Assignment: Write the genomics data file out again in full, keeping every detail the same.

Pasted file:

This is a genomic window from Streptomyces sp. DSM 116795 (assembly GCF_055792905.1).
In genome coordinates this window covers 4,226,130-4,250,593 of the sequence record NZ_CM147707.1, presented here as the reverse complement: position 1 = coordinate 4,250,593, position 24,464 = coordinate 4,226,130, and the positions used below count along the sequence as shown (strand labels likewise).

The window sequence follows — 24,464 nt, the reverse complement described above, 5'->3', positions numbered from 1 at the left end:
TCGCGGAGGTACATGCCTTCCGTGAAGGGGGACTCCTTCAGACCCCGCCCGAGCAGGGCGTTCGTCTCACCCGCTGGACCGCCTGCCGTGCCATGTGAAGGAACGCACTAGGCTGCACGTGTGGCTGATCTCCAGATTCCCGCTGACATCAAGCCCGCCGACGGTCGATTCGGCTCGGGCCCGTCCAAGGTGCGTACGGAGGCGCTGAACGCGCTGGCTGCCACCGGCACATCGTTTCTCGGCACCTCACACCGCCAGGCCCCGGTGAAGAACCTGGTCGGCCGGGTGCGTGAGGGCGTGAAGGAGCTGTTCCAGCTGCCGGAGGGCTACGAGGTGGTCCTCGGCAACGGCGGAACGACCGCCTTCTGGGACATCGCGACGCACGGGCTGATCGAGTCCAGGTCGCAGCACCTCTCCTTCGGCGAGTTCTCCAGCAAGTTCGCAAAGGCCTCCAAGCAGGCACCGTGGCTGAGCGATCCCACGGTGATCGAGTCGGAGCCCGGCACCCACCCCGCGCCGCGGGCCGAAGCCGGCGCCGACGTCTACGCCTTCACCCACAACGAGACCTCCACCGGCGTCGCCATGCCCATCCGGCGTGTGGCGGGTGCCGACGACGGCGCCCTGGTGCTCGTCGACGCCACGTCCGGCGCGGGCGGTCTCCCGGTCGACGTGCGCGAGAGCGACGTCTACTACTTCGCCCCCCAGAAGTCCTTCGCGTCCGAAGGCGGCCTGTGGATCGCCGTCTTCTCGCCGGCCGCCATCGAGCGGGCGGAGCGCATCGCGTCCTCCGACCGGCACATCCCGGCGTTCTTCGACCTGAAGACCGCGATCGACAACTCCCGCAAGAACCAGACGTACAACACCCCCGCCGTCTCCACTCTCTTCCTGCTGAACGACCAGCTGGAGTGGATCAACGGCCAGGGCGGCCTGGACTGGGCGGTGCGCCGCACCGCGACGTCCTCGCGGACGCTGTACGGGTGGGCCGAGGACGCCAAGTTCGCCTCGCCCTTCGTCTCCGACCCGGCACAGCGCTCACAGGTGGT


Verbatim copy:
This is a genomic window from Streptomyces sp. DSM 116795 (assembly GCF_055792905.1).
In genome coordinates this window covers 4,226,130-4,250,593 of the sequence record NZ_CM147707.1, presented here as the reverse complement: position 1 = coordinate 4,250,593, position 24,464 = coordinate 4,226,130, and the positions used below count along the sequence as shown (strand labels likewise).

The window sequence follows — 24,464 nt, the reverse complement described above, 5'->3', positions numbered from 1 at the left end:
TCGCGGAGGTACATGCCTTCCGTGAAGGGGGACTCCTTCAGACCCCGCCCGAGCAGGGCGTTCGTCTCACCCGCTGGACCGCCTGCCGTGCCATGTGAAGGAACGCACTAGGCTGCACGTGTGGCTGATCTCCAGATTCCCGCTGACATCAAGCCCGCCGACGGTCGATTCGGCTCGGGCCCGTCCAAGGTGCGTACGGAGGCGCTGAACGCGCTGGCTGCCACCGGCACATCGTTTCTCGGCACCTCACACCGCCAGGCCCCGGTGAAGAACCTGGTCGGCCGGGTGCGTGAGGGCGTGAAGGAGCTGTTCCAGCTGCCGGAGGGCTACGAGGTGGTCCTCGGCAACGGCGGAACGACCGCCTTCTGGGACATCGCGACGCACGGGCTGATCGAGTCCAGGTCGCAGCACCTCTCCTTCGGCGAGTTCTCCAGCAAGTTCGCAAAGGCCTCCAAGCAGGCACCGTGGCTGAGCGATCCCACGGTGATCGAGTCGGAGCCCGGCACCCACCCCGCGCCGCGGGCCGAAGCCGGCGCCGACGTCTACGCCTTCACCCACAACGAGACCTCCACCGGCGTCGCCATGCCCATCCGGCGTGTGGCGGGTGCCGACGACGGCGCCCTGGTGCTCGTCGACGCCACGTCCGGCGCGGGCGGTCTCCCGGTCGACGTGCGCGAGAGCGACGTCTACTACTTCGCCCCCCAGAAGTCCTTCGCGTCCGAAGGCGGCCTGTGGATCGCCGTCTTCTCGCCGGCCGCCATCGAGCGGGCGGAGCGCATCGCGTCCTCCGACCGGCACATCCCGGCGTTCTTCGACCTGAAGACCGCGATCGACAACTCCCGCAAGAACCAGACGTACAACACCCCCGCCGTCTCCACTCTCTTCCTGCTGAACGACCAGCTGGAGTGGATCAACGGCCAGGGCGGCCTGGACTGGGCGGTGCGCCGCACCGCGACGTCCTCGCGGACGCTGTACGGGTGGGCCGAGGACGCCAAGTTCGCCTCGCCCTTCGTCTCCGACCCGGCACAGCGCTCACAGGTGGT